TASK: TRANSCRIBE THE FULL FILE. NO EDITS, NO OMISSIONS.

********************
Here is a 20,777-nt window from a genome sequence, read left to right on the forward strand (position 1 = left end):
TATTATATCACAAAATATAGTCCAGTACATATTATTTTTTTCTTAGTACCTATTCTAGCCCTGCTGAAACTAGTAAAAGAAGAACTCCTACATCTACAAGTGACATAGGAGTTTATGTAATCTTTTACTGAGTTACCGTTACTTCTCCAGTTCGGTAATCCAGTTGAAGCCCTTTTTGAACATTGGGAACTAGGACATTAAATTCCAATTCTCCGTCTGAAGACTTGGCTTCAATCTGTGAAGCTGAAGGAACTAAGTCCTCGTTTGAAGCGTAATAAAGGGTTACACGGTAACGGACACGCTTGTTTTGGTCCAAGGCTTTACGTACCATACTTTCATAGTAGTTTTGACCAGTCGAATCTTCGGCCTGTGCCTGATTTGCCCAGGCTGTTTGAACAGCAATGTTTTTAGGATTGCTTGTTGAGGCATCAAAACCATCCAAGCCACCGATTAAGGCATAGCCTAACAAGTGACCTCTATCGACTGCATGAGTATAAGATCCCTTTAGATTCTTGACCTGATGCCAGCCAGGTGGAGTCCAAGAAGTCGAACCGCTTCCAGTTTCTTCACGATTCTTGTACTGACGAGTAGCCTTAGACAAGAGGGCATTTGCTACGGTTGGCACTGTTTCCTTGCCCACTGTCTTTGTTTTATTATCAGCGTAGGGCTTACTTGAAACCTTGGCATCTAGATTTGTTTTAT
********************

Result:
Here is a 20,777-nt window from a genome sequence, read left to right on the forward strand (position 1 = left end):
TATTATATCACAAAATATAGTCCAGTACATATTATTTTTTTCTTAGTACCTATTCTAGCCCTGCTGAAACTAGTAAAAGAAGAACTCCTACATCTACAAGTGACATAGGAGTTTATGTAATCTTTTACTGAGTTACCGTTACTTCTCCAGTTCGGTAATCCAGTTGAAGCCCTTTTTGAACATTGGGAACTAGGACATTAAATTCCAATTCTCCGTCTGAAGACTTGGCTTCAATCTGTGAAGCTGAAGGAACTAAGTCCTCGTTTGAAGCGTAATAAAGGGTTACACGGTAACGGACACGCTTGTTTTGGTCCAAGGCTTTACGTACCATACTTTCATAGTAGTTTTGACCAGTCGAATCTTCGGCCTGTGCCTGATTTGCCCAGGCTGTTTGAACAGCAATGTTTTTAGGATTGCTTGTTGAGGCATCAAAACCATCCAAGCCACCGATTAAGGCATAGCCTAACAAGTGACCTCTATCGACTGCATGAGTATAAGATCCCTTTAGATTCTTGACCTGATGCCAGCCAGGTGGAGTCCAAGAAGTCGAACCGCTTCCAGTTTCTTCACGATTCTTGTACTGACGAGTAGCCTTAGACAAGAGGGCATTTGCTACGGTTGGCACTGTTTCCTTGCCCACTGTCTTTGTTTTATTATCAGCGTAGGGCTTACTTGAAACCTTGGCATCTAGATTTGTTTTAT